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South Asia

Trump Could Give Nod to Afghanistan Withdrawal Deal on Friday

It appears that it’s the beginning of the end of the U.S. presence in Afghanistan.

U.S. President Donald Trump and Afghan President Ashraf Ghani meet at the United Nations General Assembly on October 2, 2017. (Image Credit: White House)
U.S. President Donald Trump and Afghan President Ashraf Ghani meet at the United Nations General Assembly on October 2, 2017. (Image Credit: White House)

A preliminary peace deal between the United States and the Afghan Taliban insurgent group is “99 percent done,” according to CNN. The news channel reports that U.S. President Donald Trump will meet with his national security team tomorrow to review the draft agreement.

U.S. special envoy for Afghan peace Ambassador Zalmay Khalilzad is then expected to head back to Doha immediately to finalize the agreement with the Taliban, which has a diplomatic office in the city. A deal could be signed as early as Monday, August 19—Afghanistan’s independence day, CNN reports.

According to the deal, the U.S. military presence will be cut by almost half, from 15,000 troops to 8,000 or 9,000 troops in exchange for a ceasefire between America and the Taliban and guarantees by the militant group relating to U.S. counterterrorism interests. It is unclear whether the Taliban have agreed to formally cut ties with al-Qaeda. The two groups have been tied together since the mid-1990s.

Not included in the deal is the Kabul government. A senior U.S. official—either National Security Advisor John Bolton or Secretary of State Mike Pompeo—may visit Afghan President Ashraf Ghani in Kabul as Khalilzad signs the deal in Doha.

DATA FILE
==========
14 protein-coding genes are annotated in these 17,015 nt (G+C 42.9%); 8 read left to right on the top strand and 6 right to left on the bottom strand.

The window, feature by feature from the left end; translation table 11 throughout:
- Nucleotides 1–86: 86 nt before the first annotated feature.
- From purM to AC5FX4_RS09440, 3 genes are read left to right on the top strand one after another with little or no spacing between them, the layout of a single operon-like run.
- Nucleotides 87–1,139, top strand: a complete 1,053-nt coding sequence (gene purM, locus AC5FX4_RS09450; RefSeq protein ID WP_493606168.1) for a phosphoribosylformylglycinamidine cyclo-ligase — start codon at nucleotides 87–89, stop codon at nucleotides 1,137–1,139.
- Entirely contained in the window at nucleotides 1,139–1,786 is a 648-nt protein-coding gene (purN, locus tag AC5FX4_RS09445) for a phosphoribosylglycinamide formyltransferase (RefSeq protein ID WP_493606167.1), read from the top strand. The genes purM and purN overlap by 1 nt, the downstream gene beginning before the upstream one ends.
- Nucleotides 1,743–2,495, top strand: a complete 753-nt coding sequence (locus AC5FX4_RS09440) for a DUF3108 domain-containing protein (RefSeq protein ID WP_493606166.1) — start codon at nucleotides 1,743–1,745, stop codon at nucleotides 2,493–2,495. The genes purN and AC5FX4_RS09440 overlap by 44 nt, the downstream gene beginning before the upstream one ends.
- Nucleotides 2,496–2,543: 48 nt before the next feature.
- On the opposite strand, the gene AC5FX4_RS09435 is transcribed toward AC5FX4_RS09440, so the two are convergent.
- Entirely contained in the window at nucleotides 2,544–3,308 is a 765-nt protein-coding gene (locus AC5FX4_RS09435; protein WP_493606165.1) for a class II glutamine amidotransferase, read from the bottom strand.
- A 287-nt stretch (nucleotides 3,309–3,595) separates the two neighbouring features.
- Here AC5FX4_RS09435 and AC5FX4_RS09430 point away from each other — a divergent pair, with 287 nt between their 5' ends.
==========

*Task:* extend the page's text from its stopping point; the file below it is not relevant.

It is unclear whether the agreement provides a specific timeline for or commitment to a full U.S. withdrawal. American officials have said that Trump wants to pull out all American troops from Afghanistan before the presidential elections next November. At the same time, Trump has also indicated that he would like to retain a counterterrorism or intelligence presence in Afghanistan.

A dialogue between the Taliban and mainstream Afghan political forces could begin once a U.S.-Taliban deal is secured. And getting Afghans to agree on a compromise political system and division of power may be a far tougher ordeal than the U.S.-Taliban negotiations, whose first stage could be coming to a close after roughly a year.

Arif Rafiq is the editor of Globely News and host of The Pivot podcast. He's contributed to publications such as Foreign Affairs, Foreign Policy, the New Republic, and POLITICO Magazine, and has appeared on broadcast outlets such as Al Jazeera English, the BBC World Service, CNN International, and National Public Radio. Rafiq is also a non-resident fellow at the Middle East Institute in Washington, DC.

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